Cruise specialists say the US Centers for Disease Control and Prevention’s decision to advise people to avoid cruise sailings is “a knee-jerk reaction” and “unfair”.
The CDC upgraded its risk status for cruising from level 3 to 4 on December 30 amid rising Covid-19 case numbers on ships.
As of Wednesday evening, 97 vessels were being monitored or had been investigated by the CDC. A further 13 ships currently carrying just crew were not under investigation.
To trigger a CDC investigation, 0.1% of passengers or one crew member on a scheduled revenue sailing must test positive.
Clia said it was “disappointed” with the “perplexing” decision to “single out the cruise industry”.
Cruise agents echoed the association’s stance.
Cruise Nation owner Phil Evans said his agency had received “a hell of a lot of calls” from customers wanting to move bookings.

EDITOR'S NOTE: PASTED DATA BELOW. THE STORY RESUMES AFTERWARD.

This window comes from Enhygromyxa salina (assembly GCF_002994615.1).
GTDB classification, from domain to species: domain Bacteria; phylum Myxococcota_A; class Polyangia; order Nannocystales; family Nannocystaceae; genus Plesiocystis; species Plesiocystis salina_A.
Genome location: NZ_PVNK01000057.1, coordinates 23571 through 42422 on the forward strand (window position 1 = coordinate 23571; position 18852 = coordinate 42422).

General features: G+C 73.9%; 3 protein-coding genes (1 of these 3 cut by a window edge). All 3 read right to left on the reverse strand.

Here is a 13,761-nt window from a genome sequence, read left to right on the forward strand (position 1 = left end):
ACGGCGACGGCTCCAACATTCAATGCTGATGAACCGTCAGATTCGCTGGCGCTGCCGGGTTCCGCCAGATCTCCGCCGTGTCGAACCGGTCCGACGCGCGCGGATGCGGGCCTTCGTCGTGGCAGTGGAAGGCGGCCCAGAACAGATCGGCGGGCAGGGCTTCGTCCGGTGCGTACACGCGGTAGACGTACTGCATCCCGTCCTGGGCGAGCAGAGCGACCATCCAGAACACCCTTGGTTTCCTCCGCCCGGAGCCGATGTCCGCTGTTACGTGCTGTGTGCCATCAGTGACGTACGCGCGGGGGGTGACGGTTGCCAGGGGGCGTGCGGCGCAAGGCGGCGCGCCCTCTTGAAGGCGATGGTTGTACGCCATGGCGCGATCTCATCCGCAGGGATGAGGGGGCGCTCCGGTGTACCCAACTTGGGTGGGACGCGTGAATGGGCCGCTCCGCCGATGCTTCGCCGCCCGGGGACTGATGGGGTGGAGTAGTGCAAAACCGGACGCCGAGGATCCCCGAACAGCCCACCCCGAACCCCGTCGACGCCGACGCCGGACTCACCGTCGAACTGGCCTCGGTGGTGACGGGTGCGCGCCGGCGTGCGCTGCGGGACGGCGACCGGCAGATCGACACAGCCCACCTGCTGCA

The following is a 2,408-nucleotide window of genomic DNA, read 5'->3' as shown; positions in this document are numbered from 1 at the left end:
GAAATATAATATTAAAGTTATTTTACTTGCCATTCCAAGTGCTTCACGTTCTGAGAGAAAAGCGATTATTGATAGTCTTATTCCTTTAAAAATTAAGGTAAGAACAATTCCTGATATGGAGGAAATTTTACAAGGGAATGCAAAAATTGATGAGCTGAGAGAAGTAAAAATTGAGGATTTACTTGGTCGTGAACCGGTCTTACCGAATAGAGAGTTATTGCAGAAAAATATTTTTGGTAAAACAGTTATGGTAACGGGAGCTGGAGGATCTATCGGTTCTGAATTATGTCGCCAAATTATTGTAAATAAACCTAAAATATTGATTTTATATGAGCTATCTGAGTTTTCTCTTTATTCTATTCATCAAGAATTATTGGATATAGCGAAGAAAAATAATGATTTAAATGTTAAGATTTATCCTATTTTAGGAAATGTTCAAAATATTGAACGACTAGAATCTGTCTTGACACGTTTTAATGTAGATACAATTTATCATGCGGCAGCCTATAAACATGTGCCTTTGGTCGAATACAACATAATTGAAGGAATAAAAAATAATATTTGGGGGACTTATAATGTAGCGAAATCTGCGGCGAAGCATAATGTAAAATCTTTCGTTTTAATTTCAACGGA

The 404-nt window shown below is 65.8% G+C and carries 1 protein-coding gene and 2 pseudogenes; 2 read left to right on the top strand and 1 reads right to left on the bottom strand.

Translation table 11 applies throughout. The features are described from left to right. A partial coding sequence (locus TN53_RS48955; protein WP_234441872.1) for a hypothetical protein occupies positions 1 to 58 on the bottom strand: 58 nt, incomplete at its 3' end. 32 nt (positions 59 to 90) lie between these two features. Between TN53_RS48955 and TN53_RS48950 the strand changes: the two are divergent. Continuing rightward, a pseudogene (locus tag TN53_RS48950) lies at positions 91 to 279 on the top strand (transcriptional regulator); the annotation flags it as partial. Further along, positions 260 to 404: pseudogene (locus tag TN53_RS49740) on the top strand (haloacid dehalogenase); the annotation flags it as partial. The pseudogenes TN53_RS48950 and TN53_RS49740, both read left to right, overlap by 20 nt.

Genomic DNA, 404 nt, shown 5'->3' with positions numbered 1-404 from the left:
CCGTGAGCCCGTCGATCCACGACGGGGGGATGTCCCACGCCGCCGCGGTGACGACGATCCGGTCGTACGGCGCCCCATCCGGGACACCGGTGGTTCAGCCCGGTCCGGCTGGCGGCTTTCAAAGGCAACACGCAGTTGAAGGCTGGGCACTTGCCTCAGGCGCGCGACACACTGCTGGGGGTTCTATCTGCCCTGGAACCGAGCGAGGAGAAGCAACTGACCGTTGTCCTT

“It’s really unfair,” he said. “The numbers are stupidly small. There’s a lot of scaremongering.”
Phil Nuttall, owner of the Travel Village Group, said the CDC’s decision had caused “widespread panic” and put “doubt in people’s minds” about onboard safety. He felt the cruise sector had been made a “scapegoat” via a “knee-jerk reaction”.
Other agents reported that trading remained largely unaffected.
Alison Earnshaw, managing director of Cruise118 parent World Travel Holdings, Hays Travel head of cruise Catriona Parsons and Barrhead Travel president Jacqueline Dobson all reported strong demand.
Dobson described the news as “disappointing” but stressed: “Wave offers are helping to secure future bookings.”
Earnshaw said that despite “a few comments” from worried customers, there had been “some pick-up post‑Christmas” and sales were “moving in the right direction”.
Parsons added: “We have not experienced concerned callers citing the CDC guidelines or outbreaks on ships. Bookings are still strong and customers are continuing to book cruises right through to 2024.”